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Satellite images aid study of Greenland

Greenland’s glaciers are dumping ice into the ocean twice as fast as they did 10 years ago, most likely because of global warming, researchers said recently. The researchers cataloged changes in 28 major glaciers, based on satellite images and radar data. The slow-moving glaciers are the main route for ice to move from the region’s frozen interior to the sea. The researchers found that in 2005, the glaciers discharged more than twice as much ice as they did in 1996 — enough fresh water to supply Los Angeles for 220 years.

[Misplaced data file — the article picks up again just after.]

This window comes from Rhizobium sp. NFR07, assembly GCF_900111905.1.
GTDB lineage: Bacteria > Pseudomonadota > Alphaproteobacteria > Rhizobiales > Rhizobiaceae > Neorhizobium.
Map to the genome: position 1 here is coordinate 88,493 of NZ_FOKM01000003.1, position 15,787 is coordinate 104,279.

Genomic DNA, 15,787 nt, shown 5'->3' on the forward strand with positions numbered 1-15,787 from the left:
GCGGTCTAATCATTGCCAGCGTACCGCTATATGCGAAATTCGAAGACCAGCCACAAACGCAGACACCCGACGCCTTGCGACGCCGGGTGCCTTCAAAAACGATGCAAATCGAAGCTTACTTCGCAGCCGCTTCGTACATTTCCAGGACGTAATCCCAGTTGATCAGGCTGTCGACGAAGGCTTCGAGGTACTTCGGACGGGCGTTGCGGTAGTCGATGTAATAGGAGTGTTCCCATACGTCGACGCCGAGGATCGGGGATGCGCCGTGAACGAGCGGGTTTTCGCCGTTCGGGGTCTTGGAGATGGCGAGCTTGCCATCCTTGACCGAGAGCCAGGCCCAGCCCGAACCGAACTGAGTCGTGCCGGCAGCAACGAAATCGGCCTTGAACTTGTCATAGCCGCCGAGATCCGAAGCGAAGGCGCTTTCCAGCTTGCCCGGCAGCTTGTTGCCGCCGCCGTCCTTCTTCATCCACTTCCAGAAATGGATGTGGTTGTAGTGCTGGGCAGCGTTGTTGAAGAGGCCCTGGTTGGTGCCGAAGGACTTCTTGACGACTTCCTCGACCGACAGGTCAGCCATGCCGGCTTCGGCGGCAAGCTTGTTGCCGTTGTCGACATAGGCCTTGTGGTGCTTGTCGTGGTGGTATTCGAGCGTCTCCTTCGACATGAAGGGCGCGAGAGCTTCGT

The sea level along U.S. coasts is expected to rise at least 2 feet by 2100, according to the Environmental Protection Agency. Greenland’s glacial contributions are now slight, adding only about 1 inch of depth to seas every 45 years at the present rate. However, increasing runoff raises fears of a steeper rise in coming decades, says geoscientist Richard Alley of Pennsylvania State University.